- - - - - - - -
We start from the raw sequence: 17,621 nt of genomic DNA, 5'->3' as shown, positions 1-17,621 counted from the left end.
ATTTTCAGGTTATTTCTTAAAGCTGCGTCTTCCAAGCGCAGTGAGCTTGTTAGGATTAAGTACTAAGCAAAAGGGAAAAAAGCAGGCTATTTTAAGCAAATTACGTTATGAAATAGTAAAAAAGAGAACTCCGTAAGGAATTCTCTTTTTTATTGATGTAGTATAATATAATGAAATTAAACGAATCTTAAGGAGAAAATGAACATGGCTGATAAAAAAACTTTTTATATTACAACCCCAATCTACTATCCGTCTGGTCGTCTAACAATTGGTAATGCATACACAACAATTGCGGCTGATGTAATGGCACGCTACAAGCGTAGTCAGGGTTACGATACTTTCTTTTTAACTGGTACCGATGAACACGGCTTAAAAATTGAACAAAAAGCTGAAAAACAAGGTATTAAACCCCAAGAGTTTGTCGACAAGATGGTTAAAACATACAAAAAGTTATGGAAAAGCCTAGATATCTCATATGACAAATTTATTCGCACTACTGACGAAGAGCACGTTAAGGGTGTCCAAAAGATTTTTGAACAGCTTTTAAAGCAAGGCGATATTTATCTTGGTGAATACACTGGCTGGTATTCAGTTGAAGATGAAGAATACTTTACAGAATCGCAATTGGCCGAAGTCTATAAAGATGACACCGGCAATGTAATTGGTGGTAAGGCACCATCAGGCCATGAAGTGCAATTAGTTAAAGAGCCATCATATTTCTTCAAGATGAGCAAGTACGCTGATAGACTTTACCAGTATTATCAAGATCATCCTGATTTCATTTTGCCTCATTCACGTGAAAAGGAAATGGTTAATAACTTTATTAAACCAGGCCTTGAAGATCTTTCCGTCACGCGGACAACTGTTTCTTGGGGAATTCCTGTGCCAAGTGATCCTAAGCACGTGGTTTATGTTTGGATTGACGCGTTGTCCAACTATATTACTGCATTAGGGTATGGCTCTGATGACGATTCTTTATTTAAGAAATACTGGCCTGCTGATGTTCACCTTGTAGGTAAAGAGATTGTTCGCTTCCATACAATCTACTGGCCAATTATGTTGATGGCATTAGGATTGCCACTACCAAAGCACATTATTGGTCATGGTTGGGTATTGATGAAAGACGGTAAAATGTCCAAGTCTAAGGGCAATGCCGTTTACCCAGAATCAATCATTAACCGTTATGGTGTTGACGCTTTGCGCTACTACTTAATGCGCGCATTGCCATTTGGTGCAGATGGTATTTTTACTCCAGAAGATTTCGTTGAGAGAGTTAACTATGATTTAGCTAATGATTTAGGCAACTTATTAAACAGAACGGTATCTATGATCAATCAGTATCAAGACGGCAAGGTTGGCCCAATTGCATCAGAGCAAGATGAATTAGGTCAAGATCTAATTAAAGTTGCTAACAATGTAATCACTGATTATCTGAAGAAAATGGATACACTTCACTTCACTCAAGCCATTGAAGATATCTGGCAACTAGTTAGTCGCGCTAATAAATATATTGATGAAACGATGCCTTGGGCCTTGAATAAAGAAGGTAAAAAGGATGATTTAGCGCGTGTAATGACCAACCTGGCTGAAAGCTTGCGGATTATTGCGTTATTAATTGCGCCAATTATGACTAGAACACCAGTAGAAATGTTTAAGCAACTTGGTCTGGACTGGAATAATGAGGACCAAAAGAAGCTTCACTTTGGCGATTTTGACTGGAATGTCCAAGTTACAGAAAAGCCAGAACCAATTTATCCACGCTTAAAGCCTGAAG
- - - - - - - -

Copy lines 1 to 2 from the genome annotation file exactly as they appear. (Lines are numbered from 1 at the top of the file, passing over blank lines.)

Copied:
We start from the raw sequence: 17,621 nt of genomic DNA, 5'->3' as shown, positions 1-17,621 counted from the left end.
ATTTTCAGGTTATTTCTTAAAGCTGCGTCTTCCAAGCGCAGTGAGCTTGTTAGGATTAAGTACTAAGCAAAAGGGAAAAAAGCAGGCTATTTTAAGCAAATTACGTTATGAAATAGTAAAAAAGAGAACTCCGTAAGGAATTCTCTTTTTTATTGATGTAGTATAATATAATGAAATTAAACGAATCTTAAGGAGAAAATGAACATGGCTGATAAAAAAACTTTTTATATTACAACCCCAATCTACTATCCGTCTGGTCGTCTAACAATTGGTAATGCATACACAACAATTGCGGCTGATGTAATGGCACGCTACAAGCGTAGTCAGGGTTACGATACTTTCTTTTTAACTGGTACCGATGAACACGGCTTAAAAATTGAACAAAAAGCTGAAAAACAAGGTATTAAACCCCAAGAGTTTGTCGACAAGATGGTTAAAACATACAAAAAGTTATGGAAAAGCCTAGATATCTCATATGACAAATTTATTCGCACTACTGACGAAGAGCACGTTAAGGGTGTCCAAAAGATTTTTGAACAGCTTTTAAAGCAAGGCGATATTTATCTTGGTGAATACACTGGCTGGTATTCAGTTGAAGATGAAGAATACTTTACAGAATCGCAATTGGCCGAAGTCTATAAAGATGACACCGGCAATGTAATTGGTGGTAAGGCACCATCAGGCCATGAAGTGCAATTAGTTAAAGAGCCATCATATTTCTTCAAGATGAGCAAGTACGCTGATAGACTTTACCAGTATTATCAAGATCATCCTGATTTCATTTTGCCTCATTCACGTGAAAAGGAAATGGTTAATAACTTTATTAAACCAGGCCTTGAAGATCTTTCCGTCACGCGGACAACTGTTTCTTGGGGAATTCCTGTGCCAAGTGATCCTAAGCACGTGGTTTATGTTTGGATTGACGCGTTGTCCAACTATATTACTGCATTAGGGTATGGCTCTGATGACGATTCTTTATTTAAGAAATACTGGCCTGCTGATGTTCACCTTGTAGGTAAAGAGATTGTTCGCTTCCATACAATCTACTGGCCAATTATGTTGATGGCATTAGGATTGCCACTACCAAAGCACATTATTGGTCATGGTTGGGTATTGATGAAAGACGGTAAAATGTCCAAGTCTAAGGGCAATGCCGTTTACCCAGAATCAATCATTAACCGTTATGGTGTTGACGCTTTGCGCTACTACTTAATGCGCGCATTGCCATTTGGTGCAGATGGTATTTTTACTCCAGAAGATTTCGTTGAGAGAGTTAACTATGATTTAGCTAATGATTTAGGCAACTTATTAAACAGAACGGTATCTATGATCAATCAGTATCAAGACGGCAAGGTTGGCCCAATTGCATCAGAGCAAGATGAATTAGGTCAAGATCTAATTAAAGTTGCTAACAATGTAATCACTGATTATCTGAAGAAAATGGATACACTTCACTTCACTCAAGCCATTGAAGATATCTGGCAACTAGTTAGTCGCGCTAATAAATATATTGATGAAACGATGCCTTGGGCCTTGAATAAAGAAGGTAAAAAGGATGATTTAGCGCGTGTAATGACCAACCTGGCTGAAAGCTTGCGGATTATTGCGTTATTAATTGCGCCAATTATGACTAGAACACCAGTAGAAATGTTTAAGCAACTTGGTCTGGACTGGAATAATGAGGACCAAAAGAAGCTTCACTTTGGCGATTTTGACTGGAATGTCCAAGTTACAGAAAAGCCAGAACCAATTTATCCACGCTTAAAGCCTGAAG